Router Table Cart

Router Table - Concept, Design, and Construction
Router Table — Con­cept, Design, and Construction

I pur­chased a Bosch router table as it had essen­tial­ly every­thing I need out of a router table at a cheap­er price than buy­ing com­po­nents indi­vid­u­al­ly. It’s a “bench­top” mod­el, but when placed on a stan­dard bench the table top then sits at about armpit lev­el, which is prob­a­bly not the safest method to use a router. Also, as I’m col­lect­ing router bits and acces­sories, I find myself need­ing some ded­i­cat­ed stor­age for those items. So I decid­ed to built a cart to sit the table on with some draw­ers. I had plen­ty of extra ply­wood (3/4″, 1/2″, and 1/4″) for the project with­out hav­ing to pur­chase any­thing specif­i­cal­ly for this.

My design just start­ed off as a set of rough mea­sure­ments for the tar­get height and the table width & depth. I then sub­tract­ed out the height for some cast­ers. This gave me the over­all dimen­sions for a cab­i­net car­cass. I fig­ured it was time to try to make some rab­bet joints for this car­cass. A rab­bet is a chan­nel cut along the edge of board to accept a per­pen­dic­u­lar board. You’ve prob­a­bly seen it before even if you did­n’t know what it was called. This allows for two planes of glu­ing sur­face at the joint, which makes the joint remark­ably stronger. I recent­ly got a dado blade set for my table saw and fig­ured this was a per­fect time to try this join­ery method out.1

I cut the 3/4″ x 3/8″ rab­bets along all top and bot­tom pan­els. I then cut a 1/4″ x 3/8″ rab­bet along the back edge of the top, bot­tom, and side pan­els to accept the rear pan­el of the cab­i­net. The oth­er nice thing about this method of join­ery is that it real­ly requires only glue. No mechan­i­cal fas­ten­ers are nec­es­sary. I will say that I was able to get the car­cass most­ly square just by glu­ing up the top, bot­tom, and side pan­els. I real­ly should have glued the back at the same time and that would have ensured the entire box was square, but I just did­n’t have enough large clamps. It’s square-ish and func­tions fine, but I can see the gap around the draw­er faces isn’t consistent.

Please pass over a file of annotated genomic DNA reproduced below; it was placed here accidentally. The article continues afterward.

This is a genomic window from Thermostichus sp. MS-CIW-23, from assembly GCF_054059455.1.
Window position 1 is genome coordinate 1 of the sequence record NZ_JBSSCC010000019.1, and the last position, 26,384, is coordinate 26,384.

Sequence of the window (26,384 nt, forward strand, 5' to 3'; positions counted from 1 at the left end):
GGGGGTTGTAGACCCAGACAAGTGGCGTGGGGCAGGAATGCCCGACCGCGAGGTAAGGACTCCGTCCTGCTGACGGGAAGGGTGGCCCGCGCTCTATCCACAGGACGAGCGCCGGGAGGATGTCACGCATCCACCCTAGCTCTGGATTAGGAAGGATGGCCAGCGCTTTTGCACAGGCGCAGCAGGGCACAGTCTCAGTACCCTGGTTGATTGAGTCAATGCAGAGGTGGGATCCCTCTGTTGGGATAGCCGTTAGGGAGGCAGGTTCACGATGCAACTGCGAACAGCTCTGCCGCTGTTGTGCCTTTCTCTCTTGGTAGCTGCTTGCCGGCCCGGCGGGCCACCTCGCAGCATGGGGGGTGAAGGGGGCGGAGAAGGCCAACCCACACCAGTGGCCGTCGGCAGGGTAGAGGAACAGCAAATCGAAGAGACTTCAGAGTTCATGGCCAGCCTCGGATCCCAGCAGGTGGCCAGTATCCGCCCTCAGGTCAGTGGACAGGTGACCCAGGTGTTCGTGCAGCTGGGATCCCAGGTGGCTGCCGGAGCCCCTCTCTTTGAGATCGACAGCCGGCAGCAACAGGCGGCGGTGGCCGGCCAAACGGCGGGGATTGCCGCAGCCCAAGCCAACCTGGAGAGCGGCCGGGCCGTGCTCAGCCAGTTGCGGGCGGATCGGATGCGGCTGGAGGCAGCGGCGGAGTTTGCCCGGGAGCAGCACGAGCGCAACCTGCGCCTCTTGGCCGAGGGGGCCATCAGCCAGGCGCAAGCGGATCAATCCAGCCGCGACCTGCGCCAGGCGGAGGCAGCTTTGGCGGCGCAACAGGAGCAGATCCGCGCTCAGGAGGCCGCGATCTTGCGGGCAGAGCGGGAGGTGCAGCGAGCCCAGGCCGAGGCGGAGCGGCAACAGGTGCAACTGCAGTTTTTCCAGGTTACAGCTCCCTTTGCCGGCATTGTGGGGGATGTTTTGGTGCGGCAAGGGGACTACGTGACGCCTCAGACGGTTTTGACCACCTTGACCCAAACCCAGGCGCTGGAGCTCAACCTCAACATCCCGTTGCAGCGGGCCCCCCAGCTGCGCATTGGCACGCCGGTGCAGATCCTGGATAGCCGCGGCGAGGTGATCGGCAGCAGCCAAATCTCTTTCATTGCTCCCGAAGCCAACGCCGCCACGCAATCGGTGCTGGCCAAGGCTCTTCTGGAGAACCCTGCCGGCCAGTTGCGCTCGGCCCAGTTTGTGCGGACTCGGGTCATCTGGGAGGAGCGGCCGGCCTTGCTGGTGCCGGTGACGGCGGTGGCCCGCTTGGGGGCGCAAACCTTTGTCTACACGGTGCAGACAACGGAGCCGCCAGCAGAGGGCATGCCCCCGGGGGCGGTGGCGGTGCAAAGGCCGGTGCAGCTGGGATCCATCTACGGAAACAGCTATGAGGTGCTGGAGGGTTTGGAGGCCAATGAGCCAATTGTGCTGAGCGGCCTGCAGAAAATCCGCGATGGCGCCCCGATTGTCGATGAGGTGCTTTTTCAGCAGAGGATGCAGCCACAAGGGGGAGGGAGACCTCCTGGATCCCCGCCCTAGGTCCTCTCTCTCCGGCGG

Pocket Holes for Drawers
Pock­et Holes for Drawers

I built a cou­ple of draw­er box­es out of 1/2″ ply­wood. These were joined with sim­ple pock­et holes. The 1/4″ ply­wood bot­toms were glued and brad nailed into place. I removed one of the draw­er fronts from my drill press cart to trace the hand cutout onto the new draw­er fronts. I quick­ly cut these on the band­saw and then sand­ed them down to a smooth shape. Even though it may let some dust in, I like the sim­plic­i­ty of using these cutouts instead of draw­er pulls.

The draw­ers them­selves are only 4″ deep but the draw­er space for each is about 9″, which allows me to store jigs, router bit box­es, etc. along with my trim router. I got some 2–1/2″ flex­i­ble hose and a split­ter so I can hook up my 4″ dust col­lec­tor quick-con­nect to the router table. I still need to get the quick-con­nect mount­ed to the side of the router table. I should prob­a­bly also do a quick sand­ing and add some fin­ish to the out­side of the cart. But it’s entire­ly func­tion­al and already has helped orga­nize my routers, bits, and accessories.

Sketchup Mod­el of Router Table Cart (cut sheet data includ­ed here as well)

  1. I did actu­al­ly use dados and rab­bets on a small mark­er stor­age box for my daugh­ter sev­er­al years ago, but that was all done with a stan­dard blade rather than a dado stack. []

By Jason Coleman

Structural engineer and technical content manager Bentley Systems by day. Geeky father and husband all the rest of time.

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